Scientists peer inside a python to see swallowed rat

Take a trip through the python's internal system

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Scientists have used the latest imaging techniques to look inside a python that had just swallowed a rat whole.

The resulting footage is part of a project using hi-tech scanning methods to explore animals' anatomy.

It took 132 hours for the snake to fully digest the rat, the scientists said. Their work has revealed other strange insights into python digestion.

They presented the study at the Society for Experimental Biology's annual meeting in Prague, Czech Republic.

The researchers carried out a computer tomography or CT scan of an anaesthetised 5kg Burmese python one hour after it had devoured the rat whole.

Burmese python (Image: MR Research Center, Aarhus University Hospital, Denmark) The MRI study revealed how the python's organs altered as it digested its meal

They also used a technique called magnetic resonance imaging (MRI) to study the creature's internal organs.

By using contrast agents, the scientists were able to highlight specific organs and make them appear in different colours.

A series of MRI images revealed the gradual disappearance of the rat's body. At the same time, the snake's intestine expanded, its gall bladder shrank and its heart increased in volume by 25%.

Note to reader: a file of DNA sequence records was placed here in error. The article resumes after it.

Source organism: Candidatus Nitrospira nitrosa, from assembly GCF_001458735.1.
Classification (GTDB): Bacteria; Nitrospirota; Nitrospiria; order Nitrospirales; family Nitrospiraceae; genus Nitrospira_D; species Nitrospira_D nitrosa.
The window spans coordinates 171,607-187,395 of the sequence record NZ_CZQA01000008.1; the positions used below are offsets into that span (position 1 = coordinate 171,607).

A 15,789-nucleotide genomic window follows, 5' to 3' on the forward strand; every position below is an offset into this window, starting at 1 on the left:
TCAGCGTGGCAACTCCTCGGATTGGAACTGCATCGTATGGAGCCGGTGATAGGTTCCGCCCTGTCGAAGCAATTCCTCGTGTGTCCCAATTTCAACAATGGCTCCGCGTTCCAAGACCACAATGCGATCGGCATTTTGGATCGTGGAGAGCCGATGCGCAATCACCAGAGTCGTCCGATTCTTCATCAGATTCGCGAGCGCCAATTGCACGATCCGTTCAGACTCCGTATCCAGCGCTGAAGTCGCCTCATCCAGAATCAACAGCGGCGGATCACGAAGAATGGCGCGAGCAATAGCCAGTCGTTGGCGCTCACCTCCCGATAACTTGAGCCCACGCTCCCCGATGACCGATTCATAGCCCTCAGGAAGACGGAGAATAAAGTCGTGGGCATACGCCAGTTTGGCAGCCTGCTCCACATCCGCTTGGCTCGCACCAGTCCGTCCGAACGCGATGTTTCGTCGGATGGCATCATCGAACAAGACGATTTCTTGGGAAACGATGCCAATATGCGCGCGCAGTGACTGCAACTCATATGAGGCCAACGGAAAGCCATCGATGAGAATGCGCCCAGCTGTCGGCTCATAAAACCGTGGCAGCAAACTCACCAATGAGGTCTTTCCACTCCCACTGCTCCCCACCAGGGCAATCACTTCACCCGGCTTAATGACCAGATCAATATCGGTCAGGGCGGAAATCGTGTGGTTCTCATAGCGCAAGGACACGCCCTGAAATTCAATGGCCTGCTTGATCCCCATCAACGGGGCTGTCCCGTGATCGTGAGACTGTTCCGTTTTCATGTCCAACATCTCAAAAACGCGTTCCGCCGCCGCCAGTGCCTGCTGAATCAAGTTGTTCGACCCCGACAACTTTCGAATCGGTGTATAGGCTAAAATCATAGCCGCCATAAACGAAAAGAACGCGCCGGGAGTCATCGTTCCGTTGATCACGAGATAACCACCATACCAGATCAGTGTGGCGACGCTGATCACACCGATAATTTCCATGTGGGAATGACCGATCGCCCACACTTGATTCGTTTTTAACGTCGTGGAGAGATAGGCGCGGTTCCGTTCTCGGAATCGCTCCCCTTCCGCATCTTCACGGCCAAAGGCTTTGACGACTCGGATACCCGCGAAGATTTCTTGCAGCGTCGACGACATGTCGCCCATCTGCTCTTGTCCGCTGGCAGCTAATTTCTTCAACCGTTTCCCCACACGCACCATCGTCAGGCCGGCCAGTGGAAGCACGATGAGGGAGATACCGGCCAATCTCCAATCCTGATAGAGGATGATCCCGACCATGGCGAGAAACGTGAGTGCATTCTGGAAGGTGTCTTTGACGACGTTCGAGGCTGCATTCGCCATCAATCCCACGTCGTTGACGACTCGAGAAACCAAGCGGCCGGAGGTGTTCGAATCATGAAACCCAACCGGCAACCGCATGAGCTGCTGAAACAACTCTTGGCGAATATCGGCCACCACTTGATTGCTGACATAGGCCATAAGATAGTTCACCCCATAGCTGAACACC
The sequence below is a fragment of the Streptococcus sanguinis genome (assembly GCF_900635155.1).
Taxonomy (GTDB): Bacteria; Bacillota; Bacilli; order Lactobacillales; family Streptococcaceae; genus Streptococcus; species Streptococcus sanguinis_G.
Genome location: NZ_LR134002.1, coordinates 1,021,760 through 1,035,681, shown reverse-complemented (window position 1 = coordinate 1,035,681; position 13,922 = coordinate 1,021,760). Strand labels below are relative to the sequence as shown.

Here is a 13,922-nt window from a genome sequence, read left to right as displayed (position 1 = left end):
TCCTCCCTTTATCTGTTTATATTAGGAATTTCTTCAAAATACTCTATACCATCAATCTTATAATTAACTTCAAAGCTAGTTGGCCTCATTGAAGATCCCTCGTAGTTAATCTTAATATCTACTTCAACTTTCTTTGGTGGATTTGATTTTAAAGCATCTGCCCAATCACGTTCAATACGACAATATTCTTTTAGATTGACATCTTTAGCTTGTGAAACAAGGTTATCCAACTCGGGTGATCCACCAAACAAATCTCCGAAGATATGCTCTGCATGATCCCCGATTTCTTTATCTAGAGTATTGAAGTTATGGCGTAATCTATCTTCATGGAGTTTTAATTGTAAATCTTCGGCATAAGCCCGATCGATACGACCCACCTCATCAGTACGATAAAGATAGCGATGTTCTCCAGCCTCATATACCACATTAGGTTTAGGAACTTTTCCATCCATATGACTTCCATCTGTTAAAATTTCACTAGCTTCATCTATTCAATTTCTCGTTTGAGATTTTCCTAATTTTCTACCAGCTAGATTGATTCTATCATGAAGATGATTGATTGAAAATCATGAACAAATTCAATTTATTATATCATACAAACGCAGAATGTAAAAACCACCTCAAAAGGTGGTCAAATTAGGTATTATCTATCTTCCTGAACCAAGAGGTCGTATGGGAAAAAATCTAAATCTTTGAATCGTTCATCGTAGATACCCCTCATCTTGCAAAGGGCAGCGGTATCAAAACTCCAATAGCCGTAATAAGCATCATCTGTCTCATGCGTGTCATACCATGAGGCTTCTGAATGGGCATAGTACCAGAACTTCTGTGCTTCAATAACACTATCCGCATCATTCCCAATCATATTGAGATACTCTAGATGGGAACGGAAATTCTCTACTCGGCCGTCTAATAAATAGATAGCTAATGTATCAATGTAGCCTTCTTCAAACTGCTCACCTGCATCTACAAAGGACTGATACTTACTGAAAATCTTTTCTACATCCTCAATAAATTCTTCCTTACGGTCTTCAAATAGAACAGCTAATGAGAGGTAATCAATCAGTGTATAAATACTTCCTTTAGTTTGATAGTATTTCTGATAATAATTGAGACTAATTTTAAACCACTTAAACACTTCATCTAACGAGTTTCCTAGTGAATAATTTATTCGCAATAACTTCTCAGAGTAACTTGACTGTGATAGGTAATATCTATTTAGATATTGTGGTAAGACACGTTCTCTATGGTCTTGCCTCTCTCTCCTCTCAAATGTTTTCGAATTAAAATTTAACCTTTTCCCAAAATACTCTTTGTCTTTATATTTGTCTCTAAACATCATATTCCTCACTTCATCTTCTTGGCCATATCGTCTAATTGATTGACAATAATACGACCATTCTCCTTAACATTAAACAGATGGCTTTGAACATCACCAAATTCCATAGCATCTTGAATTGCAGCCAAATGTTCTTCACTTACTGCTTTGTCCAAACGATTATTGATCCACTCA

The researchers, Henrik Lauridsen and Kasper Hansen, both from Aarhus University in Denmark, explained that the increase in the size of the snake's heart was probably associated with the energy it needed to digest its meal.

"It's a sit and wait predator," explained Mr Lauridsen. "It fasts for months and then eats a really large meal.

"It can eat the equivalent of up to 50% of its own bodyweight, and in order to get the energy out of the meal, it has to restart the intestinal system very fast."

Alligator (Image: MR Research Center, Aarhus University Hospital, Denmark) Contrast agents allow the researchers to highlight specific internal organs

The researchers, who are both based at the university's Department of Zoophysiology and the MR Research Centre at Aarhus, say that their approach has several advantages over the "subjective and sometimes misleading" interpretations of dissections.

Dissection induces changes, explained Dr Hansen. "For example, after opening the dense bone of a turtle shell, the lungs will collapse due to the change in pressure.

"And to use these techniques you don't have to kill the animal," he added. "We can do this using live animals and revisit the results over and over again."

The images, they say, will be valuable tools in future studies of animal anatomy for both research and education.

As part of the project, they have produced similarly spectacular images of several other species, including frogs, alligators, turtles, swamp eels and bearded dragons.

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